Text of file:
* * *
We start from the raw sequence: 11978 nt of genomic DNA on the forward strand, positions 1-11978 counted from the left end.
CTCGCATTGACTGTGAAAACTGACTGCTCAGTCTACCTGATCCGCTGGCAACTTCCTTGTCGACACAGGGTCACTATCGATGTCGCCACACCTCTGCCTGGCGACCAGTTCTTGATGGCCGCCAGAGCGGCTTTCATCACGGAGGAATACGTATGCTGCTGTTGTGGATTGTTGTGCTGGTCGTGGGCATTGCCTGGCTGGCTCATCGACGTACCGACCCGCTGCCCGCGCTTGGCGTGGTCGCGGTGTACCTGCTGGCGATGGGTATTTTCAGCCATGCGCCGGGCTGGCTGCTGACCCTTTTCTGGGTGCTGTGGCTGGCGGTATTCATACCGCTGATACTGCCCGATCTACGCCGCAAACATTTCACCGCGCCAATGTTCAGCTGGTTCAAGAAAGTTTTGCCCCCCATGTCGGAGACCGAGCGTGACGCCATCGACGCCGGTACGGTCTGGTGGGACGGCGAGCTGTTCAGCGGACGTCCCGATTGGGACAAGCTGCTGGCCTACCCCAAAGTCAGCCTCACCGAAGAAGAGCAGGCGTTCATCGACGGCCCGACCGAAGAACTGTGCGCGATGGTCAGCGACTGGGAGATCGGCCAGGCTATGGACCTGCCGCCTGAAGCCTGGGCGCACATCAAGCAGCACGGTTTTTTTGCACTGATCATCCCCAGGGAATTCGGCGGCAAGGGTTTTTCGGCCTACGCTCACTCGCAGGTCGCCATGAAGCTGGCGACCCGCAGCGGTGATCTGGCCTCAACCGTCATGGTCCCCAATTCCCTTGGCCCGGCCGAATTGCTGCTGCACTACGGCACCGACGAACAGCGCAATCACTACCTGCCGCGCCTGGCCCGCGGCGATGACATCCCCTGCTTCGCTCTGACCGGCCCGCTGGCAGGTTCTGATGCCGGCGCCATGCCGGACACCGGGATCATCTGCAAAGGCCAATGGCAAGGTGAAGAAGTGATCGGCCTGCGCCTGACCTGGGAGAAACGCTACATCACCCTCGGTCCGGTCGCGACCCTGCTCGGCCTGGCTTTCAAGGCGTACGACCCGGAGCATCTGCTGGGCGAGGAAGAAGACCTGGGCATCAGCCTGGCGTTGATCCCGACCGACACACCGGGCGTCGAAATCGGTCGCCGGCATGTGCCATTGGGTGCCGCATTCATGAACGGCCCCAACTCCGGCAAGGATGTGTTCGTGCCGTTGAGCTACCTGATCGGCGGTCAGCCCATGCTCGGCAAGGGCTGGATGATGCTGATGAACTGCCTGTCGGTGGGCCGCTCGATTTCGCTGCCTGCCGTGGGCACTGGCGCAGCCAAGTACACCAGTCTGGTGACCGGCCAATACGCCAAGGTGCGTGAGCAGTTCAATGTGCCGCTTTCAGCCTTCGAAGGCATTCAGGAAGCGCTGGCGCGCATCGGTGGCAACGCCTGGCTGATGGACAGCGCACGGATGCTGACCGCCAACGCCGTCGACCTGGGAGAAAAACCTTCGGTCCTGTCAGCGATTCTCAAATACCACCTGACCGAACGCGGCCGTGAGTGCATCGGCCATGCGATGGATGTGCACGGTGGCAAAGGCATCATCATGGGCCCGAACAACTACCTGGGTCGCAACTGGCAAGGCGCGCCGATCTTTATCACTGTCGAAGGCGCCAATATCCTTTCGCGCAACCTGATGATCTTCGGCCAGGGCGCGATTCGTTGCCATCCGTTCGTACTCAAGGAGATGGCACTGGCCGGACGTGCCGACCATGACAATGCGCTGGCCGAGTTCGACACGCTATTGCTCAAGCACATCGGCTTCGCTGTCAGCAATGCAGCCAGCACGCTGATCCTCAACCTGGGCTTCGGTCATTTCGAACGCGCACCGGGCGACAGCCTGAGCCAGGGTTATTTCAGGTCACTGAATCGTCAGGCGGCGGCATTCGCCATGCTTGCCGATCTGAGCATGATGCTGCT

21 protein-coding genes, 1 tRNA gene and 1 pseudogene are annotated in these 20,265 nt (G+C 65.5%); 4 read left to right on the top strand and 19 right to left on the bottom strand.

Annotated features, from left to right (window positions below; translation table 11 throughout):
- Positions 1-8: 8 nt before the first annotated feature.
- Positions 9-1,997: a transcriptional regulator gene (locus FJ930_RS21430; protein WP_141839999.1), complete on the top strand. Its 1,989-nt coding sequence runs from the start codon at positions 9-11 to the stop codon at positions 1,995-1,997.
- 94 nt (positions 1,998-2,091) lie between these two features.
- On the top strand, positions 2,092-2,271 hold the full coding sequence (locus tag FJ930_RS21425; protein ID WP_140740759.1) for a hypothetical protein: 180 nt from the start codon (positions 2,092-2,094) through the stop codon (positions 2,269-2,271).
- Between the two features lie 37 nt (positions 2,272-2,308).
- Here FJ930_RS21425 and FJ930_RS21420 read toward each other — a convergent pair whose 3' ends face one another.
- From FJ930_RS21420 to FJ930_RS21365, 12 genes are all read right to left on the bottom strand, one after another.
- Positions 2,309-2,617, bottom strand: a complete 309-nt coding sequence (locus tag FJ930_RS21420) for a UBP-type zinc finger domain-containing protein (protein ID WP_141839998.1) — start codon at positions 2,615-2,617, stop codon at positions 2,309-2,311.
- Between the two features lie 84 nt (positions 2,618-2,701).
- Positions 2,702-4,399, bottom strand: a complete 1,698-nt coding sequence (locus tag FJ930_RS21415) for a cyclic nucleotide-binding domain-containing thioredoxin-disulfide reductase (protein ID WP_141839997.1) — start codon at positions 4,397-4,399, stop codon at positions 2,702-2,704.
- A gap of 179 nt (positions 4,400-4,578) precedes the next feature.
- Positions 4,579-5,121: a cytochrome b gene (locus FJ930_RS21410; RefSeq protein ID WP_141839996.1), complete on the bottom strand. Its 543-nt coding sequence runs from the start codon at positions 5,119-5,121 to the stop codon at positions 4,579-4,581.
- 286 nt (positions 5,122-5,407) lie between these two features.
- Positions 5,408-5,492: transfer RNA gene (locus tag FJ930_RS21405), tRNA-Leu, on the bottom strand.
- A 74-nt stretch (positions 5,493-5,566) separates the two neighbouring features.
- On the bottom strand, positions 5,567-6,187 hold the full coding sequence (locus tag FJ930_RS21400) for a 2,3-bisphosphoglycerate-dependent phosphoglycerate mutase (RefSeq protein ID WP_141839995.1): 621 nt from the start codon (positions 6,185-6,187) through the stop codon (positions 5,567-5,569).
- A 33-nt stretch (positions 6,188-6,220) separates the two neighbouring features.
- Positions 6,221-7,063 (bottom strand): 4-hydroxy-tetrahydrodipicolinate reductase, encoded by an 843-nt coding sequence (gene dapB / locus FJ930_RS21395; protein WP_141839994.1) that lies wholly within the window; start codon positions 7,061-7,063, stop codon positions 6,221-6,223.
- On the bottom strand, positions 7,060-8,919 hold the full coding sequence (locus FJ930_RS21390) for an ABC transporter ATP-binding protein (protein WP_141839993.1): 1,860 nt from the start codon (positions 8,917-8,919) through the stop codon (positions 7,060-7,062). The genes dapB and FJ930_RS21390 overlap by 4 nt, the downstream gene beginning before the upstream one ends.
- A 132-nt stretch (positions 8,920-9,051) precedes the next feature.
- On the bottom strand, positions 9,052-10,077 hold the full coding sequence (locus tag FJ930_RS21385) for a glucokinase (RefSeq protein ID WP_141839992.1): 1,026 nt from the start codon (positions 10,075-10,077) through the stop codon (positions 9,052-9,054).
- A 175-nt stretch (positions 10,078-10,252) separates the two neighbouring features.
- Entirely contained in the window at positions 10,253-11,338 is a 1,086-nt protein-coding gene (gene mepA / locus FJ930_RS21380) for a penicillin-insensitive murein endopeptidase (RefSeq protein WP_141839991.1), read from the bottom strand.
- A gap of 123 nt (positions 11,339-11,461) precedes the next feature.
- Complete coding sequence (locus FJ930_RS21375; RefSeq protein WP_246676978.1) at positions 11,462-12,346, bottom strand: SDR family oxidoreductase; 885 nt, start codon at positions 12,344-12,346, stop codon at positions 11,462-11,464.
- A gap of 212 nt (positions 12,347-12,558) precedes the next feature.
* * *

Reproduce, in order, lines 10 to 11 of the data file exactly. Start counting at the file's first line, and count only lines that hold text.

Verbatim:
- Here FJ930_RS21425 and FJ930_RS21420 read toward each other — a convergent pair whose 3' ends face one another.
- From FJ930_RS21420 to FJ930_RS21365, 12 genes are all read right to left on the bottom strand, one after another.